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Author Topic: Is Copying a Crime? Well…
3rdshifter
I'm Dreaming of a White Sale


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If you ask me this is retarded i can understand being upset about not receiving compensation for your work however i believe it is pure greed fueling this. I mean really being paid everytime a song is performed or copied to a cd/mp3 player, etc. is a bit greedy. song writers should charge a fee for their song just like everyone else in the world charges for their service. let take an archetect who designs a house for a home builder he charges a fee to draw up a few plans then those plans are copied and used over and over on several houses and then when the house gets resold to the next owner he does not get his fee all over again. this goes for pretty much everything in the world today you pay for the service and then its yours to do with as you wish. you dont see artists require that when you sell their painting/sculpture/ piece of art that they again get a cut of the money. i have a theory charge what you want for your work after that its no longer yours whoever paid you bought all the rights to it as well. now as far as file shareing goes i can see both sides however again if i bought the cd and i chosse to make 100 copies 1 for each car or room in my home( i can dream cant i) i can do that i have caused no one any harm and i do remeber the movie industry griping about how the vcr was going to kill the movie industry the only thing vhs destroyed was beta. one last rant on copying movies when i buy a movie i am just buying that movie i am not authorizing anyone to sell advertiseing space prior to the movie which i cant fast forward through again i own the damn disk i bought it its now mine leave the dumb advertisements off of my property.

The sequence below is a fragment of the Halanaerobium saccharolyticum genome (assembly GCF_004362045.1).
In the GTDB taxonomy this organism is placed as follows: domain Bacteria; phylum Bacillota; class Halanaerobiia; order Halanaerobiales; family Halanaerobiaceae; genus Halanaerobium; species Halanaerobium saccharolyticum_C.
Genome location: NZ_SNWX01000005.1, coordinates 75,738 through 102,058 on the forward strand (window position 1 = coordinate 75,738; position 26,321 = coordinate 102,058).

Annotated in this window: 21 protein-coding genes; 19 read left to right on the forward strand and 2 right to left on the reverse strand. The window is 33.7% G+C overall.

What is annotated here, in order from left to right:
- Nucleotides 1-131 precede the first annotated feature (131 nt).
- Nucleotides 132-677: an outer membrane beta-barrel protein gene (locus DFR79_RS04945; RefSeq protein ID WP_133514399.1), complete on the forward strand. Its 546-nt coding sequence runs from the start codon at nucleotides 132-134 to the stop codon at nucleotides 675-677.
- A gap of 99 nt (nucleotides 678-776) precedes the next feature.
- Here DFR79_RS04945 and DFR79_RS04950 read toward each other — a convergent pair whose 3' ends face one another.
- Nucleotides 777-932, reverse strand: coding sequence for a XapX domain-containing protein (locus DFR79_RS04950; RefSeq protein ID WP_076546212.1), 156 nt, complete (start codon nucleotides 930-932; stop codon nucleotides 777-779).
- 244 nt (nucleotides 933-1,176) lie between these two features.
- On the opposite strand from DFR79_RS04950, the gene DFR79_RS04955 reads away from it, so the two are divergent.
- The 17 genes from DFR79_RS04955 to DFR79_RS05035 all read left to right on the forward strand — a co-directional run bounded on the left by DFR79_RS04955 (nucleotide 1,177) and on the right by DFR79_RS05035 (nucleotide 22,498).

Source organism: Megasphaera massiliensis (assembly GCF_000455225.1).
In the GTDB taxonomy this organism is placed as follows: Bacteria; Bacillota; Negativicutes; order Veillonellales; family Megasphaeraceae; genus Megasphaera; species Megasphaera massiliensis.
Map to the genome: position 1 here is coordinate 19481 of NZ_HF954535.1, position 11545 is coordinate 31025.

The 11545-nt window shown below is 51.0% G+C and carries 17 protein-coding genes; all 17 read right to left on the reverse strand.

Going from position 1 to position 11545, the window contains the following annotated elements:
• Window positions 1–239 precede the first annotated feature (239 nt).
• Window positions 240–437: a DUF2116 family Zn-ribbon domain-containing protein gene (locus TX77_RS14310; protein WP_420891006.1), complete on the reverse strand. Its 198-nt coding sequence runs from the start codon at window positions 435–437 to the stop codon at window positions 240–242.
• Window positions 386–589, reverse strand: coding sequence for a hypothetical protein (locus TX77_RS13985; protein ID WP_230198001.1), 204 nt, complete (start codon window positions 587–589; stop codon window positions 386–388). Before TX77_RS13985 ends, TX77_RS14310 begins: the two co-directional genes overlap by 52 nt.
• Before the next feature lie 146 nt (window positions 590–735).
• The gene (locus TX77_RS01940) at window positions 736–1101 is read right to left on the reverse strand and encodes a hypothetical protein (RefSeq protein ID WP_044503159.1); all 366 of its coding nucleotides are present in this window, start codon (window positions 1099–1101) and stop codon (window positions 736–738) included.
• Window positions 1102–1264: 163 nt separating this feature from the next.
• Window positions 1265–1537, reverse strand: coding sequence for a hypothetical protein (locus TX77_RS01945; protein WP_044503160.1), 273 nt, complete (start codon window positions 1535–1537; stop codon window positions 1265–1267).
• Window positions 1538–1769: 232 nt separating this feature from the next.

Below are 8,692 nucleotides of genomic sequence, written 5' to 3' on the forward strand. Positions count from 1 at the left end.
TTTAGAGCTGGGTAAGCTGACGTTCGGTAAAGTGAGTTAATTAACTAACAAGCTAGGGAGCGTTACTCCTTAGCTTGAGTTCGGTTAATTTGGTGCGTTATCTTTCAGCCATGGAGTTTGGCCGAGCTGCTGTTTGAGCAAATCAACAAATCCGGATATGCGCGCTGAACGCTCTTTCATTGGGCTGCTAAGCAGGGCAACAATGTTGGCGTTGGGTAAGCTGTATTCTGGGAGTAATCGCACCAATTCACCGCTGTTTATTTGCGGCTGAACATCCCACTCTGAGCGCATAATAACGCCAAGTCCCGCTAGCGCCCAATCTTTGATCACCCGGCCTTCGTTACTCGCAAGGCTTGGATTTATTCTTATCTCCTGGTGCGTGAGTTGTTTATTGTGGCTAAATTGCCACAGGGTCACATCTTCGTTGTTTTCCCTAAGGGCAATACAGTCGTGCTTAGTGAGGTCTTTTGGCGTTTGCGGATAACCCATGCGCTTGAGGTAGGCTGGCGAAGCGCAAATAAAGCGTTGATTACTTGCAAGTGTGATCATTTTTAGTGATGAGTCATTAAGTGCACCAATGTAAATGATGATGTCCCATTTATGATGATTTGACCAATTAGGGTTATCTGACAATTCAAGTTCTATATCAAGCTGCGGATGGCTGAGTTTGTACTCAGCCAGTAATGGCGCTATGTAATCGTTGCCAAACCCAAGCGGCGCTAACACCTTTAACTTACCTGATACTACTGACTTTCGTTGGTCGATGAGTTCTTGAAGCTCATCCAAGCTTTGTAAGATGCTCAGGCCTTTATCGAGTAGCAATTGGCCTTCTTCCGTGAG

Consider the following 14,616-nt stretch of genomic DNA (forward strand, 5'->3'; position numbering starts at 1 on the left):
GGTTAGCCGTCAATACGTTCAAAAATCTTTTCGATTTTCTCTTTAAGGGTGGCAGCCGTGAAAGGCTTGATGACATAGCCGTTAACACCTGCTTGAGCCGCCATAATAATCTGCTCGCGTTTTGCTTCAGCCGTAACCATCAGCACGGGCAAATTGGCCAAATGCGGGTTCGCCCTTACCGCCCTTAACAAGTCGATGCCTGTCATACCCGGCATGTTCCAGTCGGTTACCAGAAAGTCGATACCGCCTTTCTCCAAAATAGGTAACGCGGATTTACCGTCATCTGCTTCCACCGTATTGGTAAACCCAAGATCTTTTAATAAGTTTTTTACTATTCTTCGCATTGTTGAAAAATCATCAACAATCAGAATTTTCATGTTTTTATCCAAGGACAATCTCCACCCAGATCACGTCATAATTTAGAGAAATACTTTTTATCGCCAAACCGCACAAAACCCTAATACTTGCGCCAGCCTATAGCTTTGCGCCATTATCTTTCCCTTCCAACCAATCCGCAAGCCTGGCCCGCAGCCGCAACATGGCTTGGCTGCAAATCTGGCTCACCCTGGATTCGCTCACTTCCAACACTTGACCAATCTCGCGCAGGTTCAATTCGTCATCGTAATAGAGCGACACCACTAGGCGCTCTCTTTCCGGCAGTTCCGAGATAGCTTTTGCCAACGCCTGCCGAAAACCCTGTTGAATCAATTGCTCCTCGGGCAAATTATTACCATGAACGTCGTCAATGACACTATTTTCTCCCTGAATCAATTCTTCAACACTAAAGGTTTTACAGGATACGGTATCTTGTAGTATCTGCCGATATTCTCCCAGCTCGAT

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Johnny Slick
Angels Wii Have Heard on High


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If you ask me this is retarded i can understand being upset about not receiving compensation for your work however i believe it is pure greed fueling this. I mean really being paid everytime a song is performed or copied to a cd/mp3 player, etc. is a bit greedy. song writers should charge a fee for their song just like everyone else in the world charges for their service. let take an archetect who designs a house for a home builder he charges a fee to draw up a few plans then those plans are copied and used over and over on several houses and then when the house gets resold to the next owner he does not get his fee all over again. this goes for pretty much everything in the world today you pay for the service and then its yours to do with as you wish. you dont see artists require that when you sell their painting/sculpture/ piece of art that they again get a cut of the money. i have a theory charge what you want for your work after that its no longer yours whoever paid you bought all the rights to it as well. now as far as file shareing goes i can see both sides however again if i bought the cd and i chosse to make 100 copies 1 for each car or room in my home( i can dream cant i) i can do that i have caused no one any harm and i do remeber the movie industry griping about how the vcr was going to kill the movie industry the only thing vhs destroyed was beta. one last rant on copying movies when i buy a movie i am just buying that movie i am not authorizing anyone to sell advertiseing space prior to the movie which i cant fast forward through again i own the damn disk i bought it its now mine leave the dumb advertisements off of my property.

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AnglsWeHvHrdOnHiRdr
Happy Xmas (Warranty Is Over)


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So who owns the rights to "Thriller," for example. Would/should it be everybody who bought it?

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"When a stupid man is doing something he is ashamed of, he always declares that it is his duty."--George Bernard Shaw

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hoitoider